Tomie Louis Gaines was born on November 3, 1922 to Sally Gaines Glenn and Fred Glenn in Hartwell, Georgia. Gaines served in the early twentieth century with the last of the Buffalo Soldiers, the nineteenth century regiments commissioned immediately after the Civil War. Gaines served in World War II from March 1943 to December 1945 with the 27th Cavalry Regiment (Horse) (Colored), 5th Cavalry Brigade, and the 2nd Cavalry Division of the U.S. Army.
A medic during the war, Gaines spent time in Italy, Japan, and the Philippines. He tended soldiers on the beaches of Normandy on D-Day, patched the wounded in a field hospital in Italy, and was injured by German bombers in the aftermath of the raid. He was known to treat enemy troops with the same care and respect as he did his fellow American soldiers.
Following his discharge from the army, Gaines settled in Nicholtown, a predominantly African American community in Greenville, South Carolina, where he worked for various companies, including Transit Homes, Inc., the Arrow Shirt Company, and a janitorial service. He also worked as a truck driver and retired painter. In 1965 he married Clara Mae Smith, and they had three children.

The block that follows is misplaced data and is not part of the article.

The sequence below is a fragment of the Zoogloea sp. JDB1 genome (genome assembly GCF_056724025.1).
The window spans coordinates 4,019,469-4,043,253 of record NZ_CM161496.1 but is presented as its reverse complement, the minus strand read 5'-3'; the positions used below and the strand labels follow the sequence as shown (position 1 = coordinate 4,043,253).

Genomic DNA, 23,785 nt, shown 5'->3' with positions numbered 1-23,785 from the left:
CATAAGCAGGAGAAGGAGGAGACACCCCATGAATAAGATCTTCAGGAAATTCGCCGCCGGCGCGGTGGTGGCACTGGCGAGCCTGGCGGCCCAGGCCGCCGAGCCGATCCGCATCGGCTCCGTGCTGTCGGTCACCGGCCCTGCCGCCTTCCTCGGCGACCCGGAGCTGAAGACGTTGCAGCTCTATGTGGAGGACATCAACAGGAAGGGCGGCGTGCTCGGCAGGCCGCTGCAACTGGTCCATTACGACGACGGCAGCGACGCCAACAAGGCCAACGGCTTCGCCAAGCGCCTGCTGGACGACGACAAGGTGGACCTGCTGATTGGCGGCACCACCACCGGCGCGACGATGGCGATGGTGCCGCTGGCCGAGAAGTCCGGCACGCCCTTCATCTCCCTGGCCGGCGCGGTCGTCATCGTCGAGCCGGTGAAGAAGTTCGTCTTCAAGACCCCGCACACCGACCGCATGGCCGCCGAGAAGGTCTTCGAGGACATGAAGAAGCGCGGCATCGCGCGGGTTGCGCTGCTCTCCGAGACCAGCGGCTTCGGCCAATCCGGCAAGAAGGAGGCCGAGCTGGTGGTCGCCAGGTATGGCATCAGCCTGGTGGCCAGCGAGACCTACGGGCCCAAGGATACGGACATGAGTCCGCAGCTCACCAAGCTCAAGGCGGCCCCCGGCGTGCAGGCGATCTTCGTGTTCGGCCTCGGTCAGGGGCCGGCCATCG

Gaines was a lifelong member of the Veterans of Foreign Wars (VFW) Post #6734, and was very much involved in their activities and events. He was also a lifetime active member of the Post’s acclaimed Honor Guard, and until just before his death he still maneuvered and fired the unique World War II M-1 rifles with drill-team precision at veterans’ funeral ceremonies. Whenever Gaines entered the Post’s building, his comrades would shout, “Buffalo Soldier! The living legend!”
In interviews about his military service, which he preferred not to discuss, he would say only that the war hurt. It made “… men out of boys and left scars above and below the surface. It hurts sometimes. It’s not the matter of fact of who did what, as long as it’s over.”
In Greenville on February 14, 2016, at the age of ninety-three, Tomie L. Gaines passed away. Some friends and family remember him for his handlebar mustache and his love of fast driving. He was full of energy and ideas; he never seemed to sit still for long, and he attended every Veterans Day ceremony he could. He loved boxing and getting into fights. “When he got through fighting, he would always have his hand out,” said Tommy L. Gaines Jr., his son.
In addition to his son Tommy, Tomie Louis Gaines is survived by Clara Mae Smith, his wife of fifty-one years, daughter Cynthia Hudson, a second son, Jesse Williams, who preceded his father in death, and a godson Jimmy Martin, as well as five grandchildren.